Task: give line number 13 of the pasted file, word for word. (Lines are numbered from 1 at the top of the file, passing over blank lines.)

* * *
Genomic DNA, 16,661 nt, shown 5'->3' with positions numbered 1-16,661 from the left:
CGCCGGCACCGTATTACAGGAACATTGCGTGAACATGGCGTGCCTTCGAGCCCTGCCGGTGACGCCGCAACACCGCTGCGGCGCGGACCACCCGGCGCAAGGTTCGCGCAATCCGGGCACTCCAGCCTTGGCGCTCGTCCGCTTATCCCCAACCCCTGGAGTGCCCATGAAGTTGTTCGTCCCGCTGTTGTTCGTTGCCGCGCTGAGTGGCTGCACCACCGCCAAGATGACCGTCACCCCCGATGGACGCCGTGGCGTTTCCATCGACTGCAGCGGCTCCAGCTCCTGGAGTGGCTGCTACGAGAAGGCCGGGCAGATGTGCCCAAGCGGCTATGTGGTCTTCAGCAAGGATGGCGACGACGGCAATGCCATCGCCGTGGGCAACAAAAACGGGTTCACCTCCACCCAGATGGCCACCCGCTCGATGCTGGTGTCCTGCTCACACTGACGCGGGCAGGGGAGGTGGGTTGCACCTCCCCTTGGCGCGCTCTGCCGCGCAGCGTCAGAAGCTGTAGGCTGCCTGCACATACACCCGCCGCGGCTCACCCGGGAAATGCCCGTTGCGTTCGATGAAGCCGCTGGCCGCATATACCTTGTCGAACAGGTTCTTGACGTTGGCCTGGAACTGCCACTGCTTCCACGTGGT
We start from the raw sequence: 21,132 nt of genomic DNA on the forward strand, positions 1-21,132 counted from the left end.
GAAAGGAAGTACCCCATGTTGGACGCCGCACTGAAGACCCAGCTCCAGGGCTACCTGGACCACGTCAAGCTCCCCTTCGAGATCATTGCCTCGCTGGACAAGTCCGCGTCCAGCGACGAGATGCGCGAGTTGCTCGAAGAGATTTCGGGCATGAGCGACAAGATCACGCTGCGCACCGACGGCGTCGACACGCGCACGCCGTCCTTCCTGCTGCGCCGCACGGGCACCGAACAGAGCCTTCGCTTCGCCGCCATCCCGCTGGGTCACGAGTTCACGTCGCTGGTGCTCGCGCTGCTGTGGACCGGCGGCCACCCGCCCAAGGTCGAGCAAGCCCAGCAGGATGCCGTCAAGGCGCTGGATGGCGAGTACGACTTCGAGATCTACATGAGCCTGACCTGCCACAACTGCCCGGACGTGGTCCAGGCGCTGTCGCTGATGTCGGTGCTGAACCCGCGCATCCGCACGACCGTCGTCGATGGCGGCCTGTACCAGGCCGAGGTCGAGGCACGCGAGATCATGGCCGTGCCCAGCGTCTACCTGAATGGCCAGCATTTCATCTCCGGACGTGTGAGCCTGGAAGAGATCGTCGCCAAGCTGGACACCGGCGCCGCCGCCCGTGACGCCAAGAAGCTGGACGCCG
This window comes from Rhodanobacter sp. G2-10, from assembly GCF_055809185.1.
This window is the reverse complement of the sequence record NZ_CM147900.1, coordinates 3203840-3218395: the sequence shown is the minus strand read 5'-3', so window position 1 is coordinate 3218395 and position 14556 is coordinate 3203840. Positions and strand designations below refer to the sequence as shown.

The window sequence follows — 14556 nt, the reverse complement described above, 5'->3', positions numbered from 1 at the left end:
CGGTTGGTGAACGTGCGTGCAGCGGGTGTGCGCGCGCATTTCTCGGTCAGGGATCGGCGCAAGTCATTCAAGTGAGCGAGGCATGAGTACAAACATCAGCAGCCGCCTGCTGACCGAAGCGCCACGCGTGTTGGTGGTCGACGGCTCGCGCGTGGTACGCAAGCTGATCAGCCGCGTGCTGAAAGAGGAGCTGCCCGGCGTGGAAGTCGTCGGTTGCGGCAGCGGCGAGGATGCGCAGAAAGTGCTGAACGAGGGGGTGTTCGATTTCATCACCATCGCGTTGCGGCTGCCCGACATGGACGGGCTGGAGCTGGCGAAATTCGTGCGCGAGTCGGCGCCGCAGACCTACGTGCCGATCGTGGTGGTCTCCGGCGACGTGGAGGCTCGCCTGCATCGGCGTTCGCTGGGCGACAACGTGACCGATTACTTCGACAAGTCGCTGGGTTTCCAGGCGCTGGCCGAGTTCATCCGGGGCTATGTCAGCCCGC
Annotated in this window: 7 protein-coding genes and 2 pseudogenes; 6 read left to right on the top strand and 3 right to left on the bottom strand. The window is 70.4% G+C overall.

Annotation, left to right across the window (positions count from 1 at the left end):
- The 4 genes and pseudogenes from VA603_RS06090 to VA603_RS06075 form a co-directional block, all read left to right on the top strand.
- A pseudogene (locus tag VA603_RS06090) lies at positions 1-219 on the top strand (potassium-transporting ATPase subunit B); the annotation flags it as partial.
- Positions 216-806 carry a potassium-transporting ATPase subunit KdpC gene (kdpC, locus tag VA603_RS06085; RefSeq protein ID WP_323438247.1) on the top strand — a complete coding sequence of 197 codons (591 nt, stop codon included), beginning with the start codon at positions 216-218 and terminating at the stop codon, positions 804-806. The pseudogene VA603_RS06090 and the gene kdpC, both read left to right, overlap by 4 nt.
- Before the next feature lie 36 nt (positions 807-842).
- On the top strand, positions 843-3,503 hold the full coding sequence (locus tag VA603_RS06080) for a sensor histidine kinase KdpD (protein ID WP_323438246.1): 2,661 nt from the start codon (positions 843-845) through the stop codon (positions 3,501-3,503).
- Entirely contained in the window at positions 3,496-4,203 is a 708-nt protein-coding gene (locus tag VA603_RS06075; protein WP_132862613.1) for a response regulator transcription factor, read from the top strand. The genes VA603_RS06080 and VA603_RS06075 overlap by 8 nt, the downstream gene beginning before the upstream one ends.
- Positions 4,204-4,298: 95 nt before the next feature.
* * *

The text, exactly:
- Positions 216-806 carry a potassium-transporting ATPase subunit KdpC gene (kdpC, locus tag VA603_RS06085; RefSeq protein ID WP_323438247.1) on the top strand — a complete coding sequence of 197 codons (591 nt, stop codon included), beginning with the start codon at positions 216-218 and terminating at the stop codon, positions 804-806. The pseudogene VA603_RS06090 and the gene kdpC, both read left to right, overlap by 4 nt.